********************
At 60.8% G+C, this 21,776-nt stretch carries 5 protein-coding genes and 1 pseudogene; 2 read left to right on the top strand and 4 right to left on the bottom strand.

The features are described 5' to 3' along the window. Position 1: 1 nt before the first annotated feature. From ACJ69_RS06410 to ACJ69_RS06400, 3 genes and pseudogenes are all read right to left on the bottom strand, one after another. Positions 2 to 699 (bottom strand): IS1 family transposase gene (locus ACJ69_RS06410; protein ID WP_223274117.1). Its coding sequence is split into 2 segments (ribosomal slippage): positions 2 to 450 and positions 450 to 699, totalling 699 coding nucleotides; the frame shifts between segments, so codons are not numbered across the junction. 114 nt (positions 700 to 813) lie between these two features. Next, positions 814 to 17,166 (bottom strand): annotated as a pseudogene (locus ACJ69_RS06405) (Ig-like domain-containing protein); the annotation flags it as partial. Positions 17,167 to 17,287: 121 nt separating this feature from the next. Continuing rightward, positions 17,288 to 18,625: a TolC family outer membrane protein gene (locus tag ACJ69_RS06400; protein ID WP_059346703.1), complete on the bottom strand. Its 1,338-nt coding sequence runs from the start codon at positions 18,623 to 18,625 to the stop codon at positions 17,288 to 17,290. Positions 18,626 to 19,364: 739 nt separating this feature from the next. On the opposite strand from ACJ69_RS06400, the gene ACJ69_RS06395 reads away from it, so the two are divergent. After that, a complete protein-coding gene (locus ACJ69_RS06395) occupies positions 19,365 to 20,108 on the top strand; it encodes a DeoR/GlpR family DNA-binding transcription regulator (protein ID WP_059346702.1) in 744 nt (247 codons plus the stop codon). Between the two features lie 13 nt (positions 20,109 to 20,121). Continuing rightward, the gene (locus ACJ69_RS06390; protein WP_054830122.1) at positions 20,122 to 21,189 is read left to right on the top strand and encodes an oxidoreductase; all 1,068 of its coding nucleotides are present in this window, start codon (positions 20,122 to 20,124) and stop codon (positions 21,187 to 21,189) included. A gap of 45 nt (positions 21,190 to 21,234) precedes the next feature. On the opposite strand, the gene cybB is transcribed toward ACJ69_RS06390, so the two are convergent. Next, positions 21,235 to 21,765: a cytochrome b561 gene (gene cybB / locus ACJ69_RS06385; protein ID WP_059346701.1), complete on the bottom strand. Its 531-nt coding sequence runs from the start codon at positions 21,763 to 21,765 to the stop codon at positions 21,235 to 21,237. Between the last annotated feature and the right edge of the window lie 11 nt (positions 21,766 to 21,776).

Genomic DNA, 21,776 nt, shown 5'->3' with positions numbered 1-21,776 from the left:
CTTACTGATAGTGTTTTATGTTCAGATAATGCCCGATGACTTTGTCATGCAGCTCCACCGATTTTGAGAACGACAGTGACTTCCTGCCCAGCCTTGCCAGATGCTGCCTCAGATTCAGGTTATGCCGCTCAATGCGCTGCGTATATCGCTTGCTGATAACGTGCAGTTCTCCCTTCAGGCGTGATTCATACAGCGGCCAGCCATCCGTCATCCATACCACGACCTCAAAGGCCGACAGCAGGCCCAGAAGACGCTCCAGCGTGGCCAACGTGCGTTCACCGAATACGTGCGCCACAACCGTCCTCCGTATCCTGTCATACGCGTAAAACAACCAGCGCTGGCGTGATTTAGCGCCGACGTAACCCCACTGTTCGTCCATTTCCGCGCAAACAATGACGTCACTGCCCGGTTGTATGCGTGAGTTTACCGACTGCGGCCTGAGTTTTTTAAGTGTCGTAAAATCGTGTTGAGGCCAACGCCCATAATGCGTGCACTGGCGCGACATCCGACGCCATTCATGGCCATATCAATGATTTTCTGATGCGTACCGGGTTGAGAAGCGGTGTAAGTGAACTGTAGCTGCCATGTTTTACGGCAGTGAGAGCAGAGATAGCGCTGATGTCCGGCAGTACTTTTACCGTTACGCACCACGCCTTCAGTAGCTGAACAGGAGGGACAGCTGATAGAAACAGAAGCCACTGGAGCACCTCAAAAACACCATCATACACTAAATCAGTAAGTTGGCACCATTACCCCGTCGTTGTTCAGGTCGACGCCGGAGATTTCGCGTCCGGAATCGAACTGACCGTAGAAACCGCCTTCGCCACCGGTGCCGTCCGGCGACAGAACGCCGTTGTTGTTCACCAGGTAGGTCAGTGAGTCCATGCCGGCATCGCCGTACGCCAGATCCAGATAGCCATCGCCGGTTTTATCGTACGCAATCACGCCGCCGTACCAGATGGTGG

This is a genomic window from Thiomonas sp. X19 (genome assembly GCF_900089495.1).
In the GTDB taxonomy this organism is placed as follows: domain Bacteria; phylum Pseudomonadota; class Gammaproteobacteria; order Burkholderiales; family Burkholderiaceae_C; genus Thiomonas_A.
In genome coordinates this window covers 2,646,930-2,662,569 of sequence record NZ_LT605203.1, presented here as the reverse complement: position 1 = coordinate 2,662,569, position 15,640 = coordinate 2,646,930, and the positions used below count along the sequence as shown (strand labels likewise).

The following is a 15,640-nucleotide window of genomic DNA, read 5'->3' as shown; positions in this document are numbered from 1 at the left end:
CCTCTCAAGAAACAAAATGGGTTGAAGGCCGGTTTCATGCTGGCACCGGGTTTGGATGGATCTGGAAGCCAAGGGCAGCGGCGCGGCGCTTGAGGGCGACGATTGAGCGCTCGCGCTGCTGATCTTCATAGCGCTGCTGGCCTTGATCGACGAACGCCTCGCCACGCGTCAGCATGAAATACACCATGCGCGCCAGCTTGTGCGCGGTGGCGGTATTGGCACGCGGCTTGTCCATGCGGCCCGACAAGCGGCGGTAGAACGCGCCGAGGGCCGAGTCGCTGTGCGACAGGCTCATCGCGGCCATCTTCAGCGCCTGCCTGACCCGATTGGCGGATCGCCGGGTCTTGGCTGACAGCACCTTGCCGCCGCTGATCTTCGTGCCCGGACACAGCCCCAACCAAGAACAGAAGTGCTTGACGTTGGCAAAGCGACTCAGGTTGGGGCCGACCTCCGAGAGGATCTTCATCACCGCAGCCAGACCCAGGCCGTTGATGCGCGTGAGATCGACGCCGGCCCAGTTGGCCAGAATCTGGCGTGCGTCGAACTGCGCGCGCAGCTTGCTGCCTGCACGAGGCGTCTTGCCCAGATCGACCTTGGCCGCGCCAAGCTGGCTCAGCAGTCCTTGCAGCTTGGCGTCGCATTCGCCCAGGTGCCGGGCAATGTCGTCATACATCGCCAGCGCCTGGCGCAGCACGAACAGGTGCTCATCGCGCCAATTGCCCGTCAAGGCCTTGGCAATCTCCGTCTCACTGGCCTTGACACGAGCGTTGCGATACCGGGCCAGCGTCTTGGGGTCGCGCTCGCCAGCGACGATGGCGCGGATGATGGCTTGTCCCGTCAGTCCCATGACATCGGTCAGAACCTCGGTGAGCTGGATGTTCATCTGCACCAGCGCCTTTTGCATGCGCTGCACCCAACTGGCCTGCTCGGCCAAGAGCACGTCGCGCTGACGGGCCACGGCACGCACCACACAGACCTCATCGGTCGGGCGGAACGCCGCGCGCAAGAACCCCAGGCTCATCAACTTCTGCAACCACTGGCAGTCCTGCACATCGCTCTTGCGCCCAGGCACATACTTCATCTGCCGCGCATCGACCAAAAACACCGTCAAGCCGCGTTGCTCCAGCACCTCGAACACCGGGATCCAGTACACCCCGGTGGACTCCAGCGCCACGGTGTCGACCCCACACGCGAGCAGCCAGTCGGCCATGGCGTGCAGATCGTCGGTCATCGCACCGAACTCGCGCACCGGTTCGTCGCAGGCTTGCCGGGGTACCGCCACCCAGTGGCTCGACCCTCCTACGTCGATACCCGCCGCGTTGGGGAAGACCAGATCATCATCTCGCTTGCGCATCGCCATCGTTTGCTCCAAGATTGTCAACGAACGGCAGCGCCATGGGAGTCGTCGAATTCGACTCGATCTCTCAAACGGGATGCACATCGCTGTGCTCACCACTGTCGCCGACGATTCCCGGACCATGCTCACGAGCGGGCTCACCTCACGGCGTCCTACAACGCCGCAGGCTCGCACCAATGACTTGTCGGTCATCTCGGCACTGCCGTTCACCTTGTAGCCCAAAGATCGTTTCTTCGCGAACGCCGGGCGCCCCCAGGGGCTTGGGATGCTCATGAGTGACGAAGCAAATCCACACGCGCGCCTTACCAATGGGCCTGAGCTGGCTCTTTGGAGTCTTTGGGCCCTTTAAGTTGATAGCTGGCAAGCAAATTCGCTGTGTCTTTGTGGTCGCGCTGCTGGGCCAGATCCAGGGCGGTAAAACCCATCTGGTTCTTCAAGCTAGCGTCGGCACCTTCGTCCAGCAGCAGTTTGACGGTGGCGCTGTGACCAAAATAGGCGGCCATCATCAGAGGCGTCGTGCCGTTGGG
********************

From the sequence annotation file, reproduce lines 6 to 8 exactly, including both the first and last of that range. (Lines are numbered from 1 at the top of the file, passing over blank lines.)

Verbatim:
In the GTDB taxonomy this organism is placed as follows: domain Bacteria; phylum Pseudomonadota; class Gammaproteobacteria; order Burkholderiales; family Burkholderiaceae_C; genus Thiomonas_A.
In genome coordinates this window covers 2,646,930-2,662,569 of sequence record NZ_LT605203.1, presented here as the reverse complement: position 1 = coordinate 2,662,569, position 15,640 = coordinate 2,646,930, and the positions used below count along the sequence as shown (strand labels likewise).

The following is a 15,640-nucleotide window of genomic DNA, read 5'->3' as shown; positions in this document are numbered from 1 at the left end: